‘We do not dwell because we have built, but we build and have built because we dwell, that is, because we are dwellers.’ Heidegger, M. Building Dwelling Thinking. (1971)
I collect redundant, aged objects and have a fondness for items that are on the brink of being condemned, deemed unfit for their intended use or function. With these items there is a beauty and wisdom within them. I photograph and re-use these items, and either relate them as they were intended or transform them, employing a position of high regard or adoration.
My current work utilizes reclaimed items focusing on the use of space; how we interact with it and also how we use it. I have been particularly interested in what a space can provide for us, even if the space is devoid of objects.
The exploration of Portraiture in my practice stems from a fascination with identity and non-identities. Within the act of being photographed, you invariably suffer from a sense of in-authenticity. For me to make an authentic portrait of someone I have to break this barrier. So the work produced challenges our perceptions of what we preconceive a portrait to be. Through the use of certain props, mis-en-scene and Photographic manipulation, such as Double exposure, masks and multi layering. The notion of “beyond a portrait” reveals itself. The images question our social, historical constructs within culture, done so through the use of self-referentiality attached to the myth of the “artist genius”. Landscape, The abstract and Transcendentalism are key themes in all of my work and when photographing, I use a camera as an extension of my own eye. Photography is a form of meditation for me, when making transcriptions of paintings or just photographing natural/Environmental Scenes.
My work proposes elements of design, placement and choice towards various spectacles in society, with my current concerns revolving around the display of imagery and visual communication. There are continuous gestures relating to permanence, existence, spectacle and language in my work, in some way questioning or re-addressing a relationship with it. It is most often through photography that I formalise my work, as it is a medium that deals with image, design and the dialogue of spectacle most directly. ‘Shit Sprayed Chrome’ attempts to create a conversation between notions of Guy Debord’s and the situationists as well as the medium of photography.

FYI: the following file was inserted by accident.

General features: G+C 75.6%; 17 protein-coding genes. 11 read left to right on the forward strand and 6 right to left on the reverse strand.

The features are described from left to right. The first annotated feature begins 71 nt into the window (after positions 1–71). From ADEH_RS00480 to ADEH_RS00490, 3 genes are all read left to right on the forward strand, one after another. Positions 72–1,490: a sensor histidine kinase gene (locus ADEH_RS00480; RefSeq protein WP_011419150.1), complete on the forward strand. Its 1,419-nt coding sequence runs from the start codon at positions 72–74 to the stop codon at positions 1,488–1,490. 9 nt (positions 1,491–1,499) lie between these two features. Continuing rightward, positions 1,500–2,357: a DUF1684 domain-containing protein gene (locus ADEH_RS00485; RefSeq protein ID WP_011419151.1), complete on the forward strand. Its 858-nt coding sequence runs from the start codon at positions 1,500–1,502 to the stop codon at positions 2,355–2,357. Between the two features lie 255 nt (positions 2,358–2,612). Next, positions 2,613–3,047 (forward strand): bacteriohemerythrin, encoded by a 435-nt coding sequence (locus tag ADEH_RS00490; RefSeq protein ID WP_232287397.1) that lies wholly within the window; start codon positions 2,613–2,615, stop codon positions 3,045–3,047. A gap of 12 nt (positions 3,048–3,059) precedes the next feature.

Ever tried? Ever failed? No matter. Try again. Fail again. Fail better.
“Britain is a nation of animal lover’s with an estimated 8 million dogs in 2011, but with the popularity of owning a pedigree dog comes a darker side of the demand. Inbreeding has become commonplace amongst certain breeds, to continue the desired traits and features, and due to this, suffering and despair prevail. As a pedigree dog owner myself, I wish to express the distress not only for the dog itself, but also for the owner fighting the defects that appear through inbreeding. The notion of inbreeding in humans is taboo for a reason, so why would we willingly put other species through this just for aesthetic purposes?
My main interest is the transformation of materials; I have been exploring the process of melting and sculpting with sugar as it offers a clear renewal of an object, from being contained by context as a household commodity, the material starting off being white and granular, to becoming beautiful, gold singular strands. My work is always created in the space in which it’s exhibited due to its fragility; viewers will experience a sweet familiar smell that isn’t usually experienced in a gallery context as I present this process through the means of a live performance.